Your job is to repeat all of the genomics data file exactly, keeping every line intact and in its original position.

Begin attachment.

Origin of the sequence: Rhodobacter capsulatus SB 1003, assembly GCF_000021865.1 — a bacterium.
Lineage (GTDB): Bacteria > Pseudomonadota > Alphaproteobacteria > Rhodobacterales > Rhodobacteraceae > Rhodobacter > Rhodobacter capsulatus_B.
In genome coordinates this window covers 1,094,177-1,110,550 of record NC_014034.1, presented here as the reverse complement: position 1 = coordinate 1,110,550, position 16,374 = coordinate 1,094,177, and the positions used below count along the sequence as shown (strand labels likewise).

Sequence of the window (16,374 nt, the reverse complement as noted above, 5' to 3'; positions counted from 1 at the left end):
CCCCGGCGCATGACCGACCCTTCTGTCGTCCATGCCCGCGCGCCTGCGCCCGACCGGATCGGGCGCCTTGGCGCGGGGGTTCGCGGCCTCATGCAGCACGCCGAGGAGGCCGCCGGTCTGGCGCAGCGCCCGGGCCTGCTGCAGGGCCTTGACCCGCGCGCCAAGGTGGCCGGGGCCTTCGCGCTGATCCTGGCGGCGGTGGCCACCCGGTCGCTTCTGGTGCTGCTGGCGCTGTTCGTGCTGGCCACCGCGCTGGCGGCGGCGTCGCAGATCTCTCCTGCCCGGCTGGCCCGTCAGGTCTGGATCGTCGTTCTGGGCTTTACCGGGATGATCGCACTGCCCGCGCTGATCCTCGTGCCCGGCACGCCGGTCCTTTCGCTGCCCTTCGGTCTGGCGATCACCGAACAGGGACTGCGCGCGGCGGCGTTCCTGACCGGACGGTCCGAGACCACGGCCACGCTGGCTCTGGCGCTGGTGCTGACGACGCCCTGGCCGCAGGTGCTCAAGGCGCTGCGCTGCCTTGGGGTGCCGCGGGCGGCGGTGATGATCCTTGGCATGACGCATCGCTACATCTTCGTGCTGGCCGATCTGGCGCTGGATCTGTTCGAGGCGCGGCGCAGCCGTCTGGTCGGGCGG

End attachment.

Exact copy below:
Origin of the sequence: Rhodobacter capsulatus SB 1003, assembly GCF_000021865.1 — a bacterium.
Lineage (GTDB): Bacteria > Pseudomonadota > Alphaproteobacteria > Rhodobacterales > Rhodobacteraceae > Rhodobacter > Rhodobacter capsulatus_B.
In genome coordinates this window covers 1,094,177-1,110,550 of record NC_014034.1, presented here as the reverse complement: position 1 = coordinate 1,110,550, position 16,374 = coordinate 1,094,177, and the positions used below count along the sequence as shown (strand labels likewise).

Sequence of the window (16,374 nt, the reverse complement as noted above, 5' to 3'; positions counted from 1 at the left end):
CCCCGGCGCATGACCGACCCTTCTGTCGTCCATGCCCGCGCGCCTGCGCCCGACCGGATCGGGCGCCTTGGCGCGGGGGTTCGCGGCCTCATGCAGCACGCCGAGGAGGCCGCCGGTCTGGCGCAGCGCCCGGGCCTGCTGCAGGGCCTTGACCCGCGCGCCAAGGTGGCCGGGGCCTTCGCGCTGATCCTGGCGGCGGTGGCCACCCGGTCGCTTCTGGTGCTGCTGGCGCTGTTCGTGCTGGCCACCGCGCTGGCGGCGGCGTCGCAGATCTCTCCTGCCCGGCTGGCCCGTCAGGTCTGGATCGTCGTTCTGGGCTTTACCGGGATGATCGCACTGCCCGCGCTGATCCTCGTGCCCGGCACGCCGGTCCTTTCGCTGCCCTTCGGTCTGGCGATCACCGAACAGGGACTGCGCGCGGCGGCGTTCCTGACCGGACGGTCCGAGACCACGGCCACGCTGGCTCTGGCGCTGGTGCTGACGACGCCCTGGCCGCAGGTGCTCAAGGCGCTGCGCTGCCTTGGGGTGCCGCGGGCGGCGGTGATGATCCTTGGCATGACGCATCGCTACATCTTCGTGCTGGCCGATCTGGCGCTGGATCTGTTCGAGGCGCGGCGCAGCCGTCTGGTCGGGCGG